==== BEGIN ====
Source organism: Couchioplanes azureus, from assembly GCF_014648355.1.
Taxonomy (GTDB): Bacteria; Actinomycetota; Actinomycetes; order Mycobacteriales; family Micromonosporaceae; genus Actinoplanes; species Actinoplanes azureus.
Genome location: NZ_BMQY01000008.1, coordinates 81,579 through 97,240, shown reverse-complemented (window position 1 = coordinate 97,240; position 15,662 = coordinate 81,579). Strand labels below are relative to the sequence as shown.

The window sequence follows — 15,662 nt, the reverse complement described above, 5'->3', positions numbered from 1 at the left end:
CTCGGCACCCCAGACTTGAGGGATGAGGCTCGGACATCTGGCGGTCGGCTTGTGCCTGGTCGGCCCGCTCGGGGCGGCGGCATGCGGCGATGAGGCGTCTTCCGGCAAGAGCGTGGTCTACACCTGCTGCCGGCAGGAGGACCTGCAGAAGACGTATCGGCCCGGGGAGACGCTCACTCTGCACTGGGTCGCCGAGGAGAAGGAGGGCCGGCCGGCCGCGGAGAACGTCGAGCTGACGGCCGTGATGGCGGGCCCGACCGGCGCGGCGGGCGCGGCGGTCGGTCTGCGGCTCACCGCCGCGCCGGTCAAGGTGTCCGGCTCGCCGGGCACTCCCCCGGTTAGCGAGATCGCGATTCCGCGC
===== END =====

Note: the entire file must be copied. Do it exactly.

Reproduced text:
Source organism: Couchioplanes azureus, from assembly GCF_014648355.1.
Taxonomy (GTDB): Bacteria; Actinomycetota; Actinomycetes; order Mycobacteriales; family Micromonosporaceae; genus Actinoplanes; species Actinoplanes azureus.
Genome location: NZ_BMQY01000008.1, coordinates 81,579 through 97,240, shown reverse-complemented (window position 1 = coordinate 97,240; position 15,662 = coordinate 81,579). Strand labels below are relative to the sequence as shown.

The window sequence follows — 15,662 nt, the reverse complement described above, 5'->3', positions numbered from 1 at the left end:
CTCGGCACCCCAGACTTGAGGGATGAGGCTCGGACATCTGGCGGTCGGCTTGTGCCTGGTCGGCCCGCTCGGGGCGGCGGCATGCGGCGATGAGGCGTCTTCCGGCAAGAGCGTGGTCTACACCTGCTGCCGGCAGGAGGACCTGCAGAAGACGTATCGGCCCGGGGAGACGCTCACTCTGCACTGGGTCGCCGAGGAGAAGGAGGGCCGGCCGGCCGCGGAGAACGTCGAGCTGACGGCCGTGATGGCGGGCCCGACCGGCGCGGCGGGCGCGGCGGTCGGTCTGCGGCTCACCGCCGCGCCGGTCAAGGTGTCCGGCTCGCCGGGCACTCCCCCGGTTAGCGAGATCGCGATTCCGCGC